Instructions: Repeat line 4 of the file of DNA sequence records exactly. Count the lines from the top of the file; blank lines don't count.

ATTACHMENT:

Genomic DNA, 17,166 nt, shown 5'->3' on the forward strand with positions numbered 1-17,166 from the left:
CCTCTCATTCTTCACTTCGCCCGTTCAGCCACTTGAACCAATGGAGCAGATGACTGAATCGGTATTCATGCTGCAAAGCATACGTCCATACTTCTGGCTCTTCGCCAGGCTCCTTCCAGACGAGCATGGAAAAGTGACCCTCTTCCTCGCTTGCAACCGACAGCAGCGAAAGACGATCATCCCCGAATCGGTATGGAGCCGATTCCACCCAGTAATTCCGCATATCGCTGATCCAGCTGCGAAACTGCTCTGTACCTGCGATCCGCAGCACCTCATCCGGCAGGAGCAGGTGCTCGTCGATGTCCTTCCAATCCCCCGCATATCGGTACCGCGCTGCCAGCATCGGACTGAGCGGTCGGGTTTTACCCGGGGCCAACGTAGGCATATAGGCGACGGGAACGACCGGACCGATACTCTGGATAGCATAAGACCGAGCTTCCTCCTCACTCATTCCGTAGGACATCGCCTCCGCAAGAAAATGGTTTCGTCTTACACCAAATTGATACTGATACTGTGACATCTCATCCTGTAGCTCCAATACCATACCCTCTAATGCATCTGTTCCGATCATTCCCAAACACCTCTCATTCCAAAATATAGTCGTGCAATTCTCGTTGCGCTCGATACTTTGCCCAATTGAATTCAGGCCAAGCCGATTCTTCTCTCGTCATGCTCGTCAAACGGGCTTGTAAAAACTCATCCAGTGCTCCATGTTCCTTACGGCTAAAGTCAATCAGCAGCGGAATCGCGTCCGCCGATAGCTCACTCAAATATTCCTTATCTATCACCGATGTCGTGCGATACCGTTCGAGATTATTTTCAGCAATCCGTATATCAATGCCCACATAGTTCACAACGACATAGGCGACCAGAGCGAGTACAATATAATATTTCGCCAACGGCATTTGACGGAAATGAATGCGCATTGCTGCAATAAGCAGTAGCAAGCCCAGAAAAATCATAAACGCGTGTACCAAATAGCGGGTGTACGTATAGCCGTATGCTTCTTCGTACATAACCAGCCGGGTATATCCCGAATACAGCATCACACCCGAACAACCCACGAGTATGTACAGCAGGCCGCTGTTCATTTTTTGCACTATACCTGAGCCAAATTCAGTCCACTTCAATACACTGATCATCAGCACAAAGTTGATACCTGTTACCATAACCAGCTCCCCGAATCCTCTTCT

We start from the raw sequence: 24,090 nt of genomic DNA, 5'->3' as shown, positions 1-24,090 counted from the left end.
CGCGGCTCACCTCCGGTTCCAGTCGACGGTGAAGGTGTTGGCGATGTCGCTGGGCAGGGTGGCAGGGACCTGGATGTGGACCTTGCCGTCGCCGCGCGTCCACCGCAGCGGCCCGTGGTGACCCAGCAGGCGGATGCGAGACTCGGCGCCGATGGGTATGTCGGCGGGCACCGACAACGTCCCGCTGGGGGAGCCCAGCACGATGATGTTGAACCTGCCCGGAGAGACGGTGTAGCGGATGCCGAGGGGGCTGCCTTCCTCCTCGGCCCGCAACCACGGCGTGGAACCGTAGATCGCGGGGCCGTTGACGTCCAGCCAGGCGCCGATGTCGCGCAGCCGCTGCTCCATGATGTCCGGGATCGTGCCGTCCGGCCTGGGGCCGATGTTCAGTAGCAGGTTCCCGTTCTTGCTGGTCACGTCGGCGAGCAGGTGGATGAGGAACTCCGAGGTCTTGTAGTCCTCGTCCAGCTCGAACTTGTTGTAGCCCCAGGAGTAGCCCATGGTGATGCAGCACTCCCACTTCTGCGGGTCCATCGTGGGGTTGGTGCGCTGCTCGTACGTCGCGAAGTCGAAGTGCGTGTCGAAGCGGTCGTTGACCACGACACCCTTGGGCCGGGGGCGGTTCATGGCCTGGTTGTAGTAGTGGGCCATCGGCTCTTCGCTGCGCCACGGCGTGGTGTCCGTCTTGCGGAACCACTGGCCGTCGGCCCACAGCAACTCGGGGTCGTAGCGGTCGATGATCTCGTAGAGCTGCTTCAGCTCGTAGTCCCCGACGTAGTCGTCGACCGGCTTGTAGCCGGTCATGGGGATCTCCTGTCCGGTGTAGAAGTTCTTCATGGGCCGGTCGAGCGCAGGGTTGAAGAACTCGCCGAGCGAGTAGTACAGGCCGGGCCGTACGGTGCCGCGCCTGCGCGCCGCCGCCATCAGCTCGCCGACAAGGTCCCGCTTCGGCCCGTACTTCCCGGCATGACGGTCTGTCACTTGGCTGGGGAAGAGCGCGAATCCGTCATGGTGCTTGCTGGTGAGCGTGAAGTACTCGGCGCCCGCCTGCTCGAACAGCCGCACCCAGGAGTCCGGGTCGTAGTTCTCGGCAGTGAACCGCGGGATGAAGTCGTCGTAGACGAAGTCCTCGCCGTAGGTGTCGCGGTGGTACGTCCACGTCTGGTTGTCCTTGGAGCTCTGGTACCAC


CGCGGCTCACCTCCGGTTCCAGTCGACGGTGAAGGTGTTGGCGATGTCGCTGGGCAGGGTGGCAGGGACCTGGATGTGGACCTTGCCGTCGCCGCGCGTCCACCGCAGCGGCCCGTGGTGACCCAGCAGGCGGATGCGAGACTCGGCGCCGATGGGTATGTCGGCGGGCACCGACAACGTCCCGCTGGGGGAGCCCAGCACGATGATGTTGAACCTGCCCGGAGAGACGGTGTAGCGGATGCCGAGGGGGCTGCCTTCCTCCTCGGCCCGCAACCACGGCGTGGAACCGTAGATCGCGGGGCCGTTGACGTCCAGCCAGGCGCCGATGTCGCGCAGCCGCTGCTCCATGATGTCCGGGATCGTGCCGTCCGGCCTGGGGCCGATGTTCAGTAGCAGGTTCCCGTTCTTGCTGGTCACGTCGGCGAGCAGGTGGATGAGGAACTCCGAGGTCTTGTAGTCCTCGTCCAGCTCGAACTTGTTGTAGCCCCAGGAGTAGCCCATGGTGATGCAGCACTCCCACTTCTGCGGGTCCATCGTGGGGTTGGTGCGCTGCTCGTACGTCGCGAAGTCGAAGTGCGTGTCGAAGCGGTCGTTGACCACGACACCCTTGGGCCGGGGGCGGTTCATGGCCTGGTTGTAGTAGTGGGCCATCGGCTCTTCGCTGCGCCACGGCGTGGTGTCCGTCTTGCGGAACCACTGGCCGTCGGCCCACAGCAACTCGGGGTCGTAGCGGTCGATGATCTCGTAGAGCTGCTTCAGCTCGTAGTCCCCGACGTAGTCGTCGACCGGCTTGTAGCCGGTCATGGGGATCTCCTGTCCGGTGTAGAAGTTCTTCATGGGCCGGTCGAGCGCAGGGTTGAAGAACTCGCCGAGCGAGTAGTACAGGCCGGGCCGTACGGTGCCGCGCCTGCGCGCCGCCGCCATCAGCTCGCCGACAAGGTCCCGCTTCGGCCCGTACTTCCCGGCATGACGGTCTGTCACTTGGCTGGGGAAGAGCGCGAATCCGTCATGGTGCTTGCTGGTGAGCGTGAAGTACTCGGCGCCCGCCTGCTCGAACAGCCGCACCCAGGAGTCCGGGTCGTAGTTCTCGGCAGTGAACCGCGGGATGAAGTCGTCGTAGACGAAGTCCTCGCCGTAGGTGTCGCGGTGGTACGTCCACGTCTGGTTGTCCTTGGAGCTCTGGTACCAC